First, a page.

John’s heart began beating faster, then slowed again, an erratic drag in his chest. “What’s that supposed to mean?”

“Quiet!” Norma admonished. Looking over her shoulder, she moved closer to John, crouching lower so that their heads were level.

“She’s something else. Not like us. She uses that body as a shell, a costume. There are others like her, I’ve been told.” She closed her eyes. “They use children …”

John felt his heart sink like an anchor. “Children? What do you mean ‘use them’? For what?”

“That book she had you read. It’s a book of incantations. Spells. They keep her essence secure within her shell. Allow her to take off the costume, you could say—like taking off your clothes after a day of work. Otherwise she’s trapped in that body, which she considers her prison. Only children, or adolescents, can read the incantations for them to have effect.”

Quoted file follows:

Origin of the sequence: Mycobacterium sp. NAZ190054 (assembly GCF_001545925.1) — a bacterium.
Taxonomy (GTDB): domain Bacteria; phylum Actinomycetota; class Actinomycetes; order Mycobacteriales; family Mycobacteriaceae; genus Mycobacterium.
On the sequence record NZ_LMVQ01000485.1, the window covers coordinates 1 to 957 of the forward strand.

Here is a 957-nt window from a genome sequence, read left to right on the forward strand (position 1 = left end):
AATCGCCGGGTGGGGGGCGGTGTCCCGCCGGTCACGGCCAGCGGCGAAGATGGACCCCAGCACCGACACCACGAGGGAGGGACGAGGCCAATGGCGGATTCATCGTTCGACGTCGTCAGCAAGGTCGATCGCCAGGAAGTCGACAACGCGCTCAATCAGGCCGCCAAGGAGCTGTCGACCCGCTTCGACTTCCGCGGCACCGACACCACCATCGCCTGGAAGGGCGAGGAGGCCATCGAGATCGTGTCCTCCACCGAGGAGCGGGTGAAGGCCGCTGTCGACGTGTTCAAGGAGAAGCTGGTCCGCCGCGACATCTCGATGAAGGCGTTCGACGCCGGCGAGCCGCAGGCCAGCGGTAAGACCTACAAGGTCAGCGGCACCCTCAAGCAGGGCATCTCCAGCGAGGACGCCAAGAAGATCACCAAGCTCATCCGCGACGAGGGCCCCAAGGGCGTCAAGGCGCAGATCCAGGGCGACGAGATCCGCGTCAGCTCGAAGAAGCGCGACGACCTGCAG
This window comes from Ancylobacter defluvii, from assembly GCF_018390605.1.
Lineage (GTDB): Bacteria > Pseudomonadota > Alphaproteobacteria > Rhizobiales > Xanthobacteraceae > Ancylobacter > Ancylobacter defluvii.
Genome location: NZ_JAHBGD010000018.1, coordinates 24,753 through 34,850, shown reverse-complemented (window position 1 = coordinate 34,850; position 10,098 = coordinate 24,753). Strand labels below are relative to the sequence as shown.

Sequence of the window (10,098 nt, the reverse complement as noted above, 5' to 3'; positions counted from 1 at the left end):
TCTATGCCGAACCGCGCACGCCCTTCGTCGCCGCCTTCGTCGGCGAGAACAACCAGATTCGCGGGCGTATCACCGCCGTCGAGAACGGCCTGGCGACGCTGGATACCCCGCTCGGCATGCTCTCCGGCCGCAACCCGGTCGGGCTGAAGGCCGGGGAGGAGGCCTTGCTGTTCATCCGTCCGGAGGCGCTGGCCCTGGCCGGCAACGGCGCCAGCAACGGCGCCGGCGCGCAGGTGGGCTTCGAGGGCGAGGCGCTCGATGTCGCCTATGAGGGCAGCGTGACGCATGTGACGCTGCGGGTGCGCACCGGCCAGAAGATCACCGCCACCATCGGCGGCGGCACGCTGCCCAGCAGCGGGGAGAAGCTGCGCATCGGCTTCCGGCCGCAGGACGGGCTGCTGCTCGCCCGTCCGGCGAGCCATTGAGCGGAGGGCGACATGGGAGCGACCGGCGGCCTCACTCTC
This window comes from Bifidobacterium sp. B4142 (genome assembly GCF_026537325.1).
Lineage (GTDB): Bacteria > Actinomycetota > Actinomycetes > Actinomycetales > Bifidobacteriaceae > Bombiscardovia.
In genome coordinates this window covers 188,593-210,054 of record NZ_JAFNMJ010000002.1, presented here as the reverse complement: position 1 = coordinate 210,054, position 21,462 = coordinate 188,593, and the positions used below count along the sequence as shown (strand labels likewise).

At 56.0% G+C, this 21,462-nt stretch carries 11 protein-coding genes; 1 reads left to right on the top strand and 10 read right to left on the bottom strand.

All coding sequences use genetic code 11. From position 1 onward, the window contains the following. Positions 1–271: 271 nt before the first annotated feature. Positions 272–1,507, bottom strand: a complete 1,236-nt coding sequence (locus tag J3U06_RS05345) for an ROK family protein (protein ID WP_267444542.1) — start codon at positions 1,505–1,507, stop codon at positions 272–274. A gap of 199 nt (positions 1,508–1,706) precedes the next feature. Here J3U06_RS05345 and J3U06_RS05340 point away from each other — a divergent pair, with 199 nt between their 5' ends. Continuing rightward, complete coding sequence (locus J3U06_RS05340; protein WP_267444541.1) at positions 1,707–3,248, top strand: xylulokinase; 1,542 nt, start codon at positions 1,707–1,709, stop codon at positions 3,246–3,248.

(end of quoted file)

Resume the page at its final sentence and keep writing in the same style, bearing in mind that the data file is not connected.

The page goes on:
Tears glimmered in Norma’s brown eyes.

“They collect children and use them as slaves,” she said. “Robert and I, we’re her slaves too. My Celia …” At this, she broke into a muffled sob, clapping her hand over her mouth as tears eked out of her eyes.

“Our Celia… For years Ms. Vickershelley kept her locked away in the barn and forced her to read the spells every night—until she was all used up …”

“Used up?” He remembered the picture of the smiling, shy girl on the mantelpiece. He shivered, gooseflesh rising along his forearms.

“We have to get you out of here,” Norma said.

“Is Robert your husband?”

Wiping away the tears from her face and sniffling, something hardened in her features at the question, a rigid, ungiving solidity—as though her skull bones had turned to stone.